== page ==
The head of the Environmental Protection Agency stated during a March 9 interview that he does not believe that carbon dioxide emissions are the driving cause of climate change.
"I think that measuring with precision human activity on the climate is something very challenging to do and there's tremendous disagreement about the degree of impact, so no, I would not agree that it's a primary contributor to the global warming that we see," said EPA chief Scott Pruitt on CNBC's "Squawk Box."
"But we don't know that yet," Pruitt continued. "… We need to continue the debate and continue the review and the analysis."
Pruitt has prioritized directing attention to industrial wants and needs before putting out new legislation on climate change, according to Bloomberg.
The EPA chief also attributed proclaimed record-low carbon dioxide emissions to innovations in the oil and gas industries rather than to the Clean Power Plan, a measure which Pruitt has said the Trump administration refuses to defend in court.
"I believe it's because of horizontal drilling and hydraulic fracturing," said Pruitt of the emissions numbers.
The EPA chief maintains that government intervention had nothing to do with a decline in carbon dioxide emissions, and has expressed an intention to repeal the Clean Power Plan.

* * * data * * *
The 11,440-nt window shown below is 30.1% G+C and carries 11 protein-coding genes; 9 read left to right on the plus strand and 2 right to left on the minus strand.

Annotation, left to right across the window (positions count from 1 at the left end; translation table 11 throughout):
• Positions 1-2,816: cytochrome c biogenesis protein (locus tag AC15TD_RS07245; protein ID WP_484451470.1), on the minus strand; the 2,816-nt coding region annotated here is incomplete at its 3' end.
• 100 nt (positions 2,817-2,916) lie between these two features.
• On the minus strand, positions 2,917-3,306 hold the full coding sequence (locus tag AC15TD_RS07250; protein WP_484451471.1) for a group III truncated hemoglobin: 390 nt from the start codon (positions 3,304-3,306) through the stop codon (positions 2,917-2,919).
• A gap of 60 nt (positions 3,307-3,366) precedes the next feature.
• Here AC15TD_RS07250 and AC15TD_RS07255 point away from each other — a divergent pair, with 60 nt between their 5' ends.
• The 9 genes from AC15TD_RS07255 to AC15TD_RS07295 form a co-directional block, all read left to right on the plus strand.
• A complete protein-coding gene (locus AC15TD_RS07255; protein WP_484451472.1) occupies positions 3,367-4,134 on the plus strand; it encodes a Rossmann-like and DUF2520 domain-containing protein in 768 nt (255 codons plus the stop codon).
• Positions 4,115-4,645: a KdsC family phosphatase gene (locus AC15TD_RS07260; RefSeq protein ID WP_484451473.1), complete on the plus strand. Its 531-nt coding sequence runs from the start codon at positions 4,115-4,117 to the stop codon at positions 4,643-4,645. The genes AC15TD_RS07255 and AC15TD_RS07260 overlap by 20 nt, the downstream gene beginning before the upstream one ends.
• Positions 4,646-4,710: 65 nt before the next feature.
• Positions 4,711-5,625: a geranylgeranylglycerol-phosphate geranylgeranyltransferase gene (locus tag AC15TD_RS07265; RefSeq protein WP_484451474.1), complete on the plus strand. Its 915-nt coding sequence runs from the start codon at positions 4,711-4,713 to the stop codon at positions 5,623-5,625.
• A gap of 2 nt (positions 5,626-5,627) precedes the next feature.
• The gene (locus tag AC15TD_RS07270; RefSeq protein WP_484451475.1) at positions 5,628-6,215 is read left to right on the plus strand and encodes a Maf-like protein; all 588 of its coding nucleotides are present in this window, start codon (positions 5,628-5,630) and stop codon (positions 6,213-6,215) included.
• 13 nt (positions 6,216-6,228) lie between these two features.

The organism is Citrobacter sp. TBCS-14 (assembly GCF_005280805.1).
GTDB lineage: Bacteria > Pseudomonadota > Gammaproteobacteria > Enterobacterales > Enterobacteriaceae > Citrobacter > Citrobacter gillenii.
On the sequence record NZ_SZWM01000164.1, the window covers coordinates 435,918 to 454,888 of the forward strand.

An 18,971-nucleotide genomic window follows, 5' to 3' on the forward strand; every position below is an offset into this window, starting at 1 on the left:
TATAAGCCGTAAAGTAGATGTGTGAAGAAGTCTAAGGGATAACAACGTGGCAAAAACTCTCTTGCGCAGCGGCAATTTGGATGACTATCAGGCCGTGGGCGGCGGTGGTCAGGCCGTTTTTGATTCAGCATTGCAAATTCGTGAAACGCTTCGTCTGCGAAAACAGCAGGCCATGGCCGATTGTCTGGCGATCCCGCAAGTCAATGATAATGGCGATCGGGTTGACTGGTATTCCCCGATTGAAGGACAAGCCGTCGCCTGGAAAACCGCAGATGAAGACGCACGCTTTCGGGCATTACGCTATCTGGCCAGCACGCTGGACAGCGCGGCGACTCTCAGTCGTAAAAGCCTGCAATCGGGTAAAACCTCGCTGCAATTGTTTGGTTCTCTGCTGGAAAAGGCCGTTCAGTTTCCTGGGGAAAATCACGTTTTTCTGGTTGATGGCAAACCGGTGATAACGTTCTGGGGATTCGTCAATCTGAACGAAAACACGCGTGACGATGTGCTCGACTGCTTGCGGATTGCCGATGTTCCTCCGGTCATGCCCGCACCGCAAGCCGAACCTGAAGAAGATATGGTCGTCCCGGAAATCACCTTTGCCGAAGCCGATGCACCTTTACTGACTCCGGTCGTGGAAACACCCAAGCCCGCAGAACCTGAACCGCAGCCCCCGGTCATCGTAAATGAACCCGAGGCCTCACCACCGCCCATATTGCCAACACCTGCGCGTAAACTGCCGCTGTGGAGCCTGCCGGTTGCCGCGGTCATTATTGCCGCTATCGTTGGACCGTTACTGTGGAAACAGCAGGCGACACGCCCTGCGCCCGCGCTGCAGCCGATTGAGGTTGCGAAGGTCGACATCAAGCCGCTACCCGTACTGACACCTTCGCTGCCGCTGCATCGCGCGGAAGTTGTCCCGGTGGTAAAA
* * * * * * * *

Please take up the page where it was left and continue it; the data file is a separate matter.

Pruitt's statements, however, are at odds with data released by NASA and the National Oceanic and Atmospheric Administration.
"The planet's average surface temperature has risen about 2.0 degrees Fahrenheit (1.1 degrees Celsius) since the late 19th century, a change driven largely by increased carbon dioxide and other human-made emissions into the atmosphere," stated NASA in a January statement that referenced NOAA studies.
In spite of the NASA statement, Pruitt maintains that the subject of climate change is in need of more discussion. Critics believe this is a stall to postpone immediate -- and likely costly -- action.
"Anyone who denies over a century's worth of established science and basic facts is unqualified to be the administrator of the EPA," stated Hawaiian Sen. Brian Schatz. "Now more than ever, the Senate needs to stand up to Scott Pruitt and his dangerous views."
Pruitt's statements have, however, been met with positive reception by Americans for Prosperity, an organization dedicated to reducing both taxes and executive overreach.
"We're encouraged to hear the new head of the EPA start the important conversation about the true costs of carbon taxes and regulations on the economy," said Chrissy Harbin, vice president of external affairs for Americans for Prosperity. "Small businesses and working families deserve an open and candid discussion about the real-life impacts of the energy policies promoted by the Obama administration."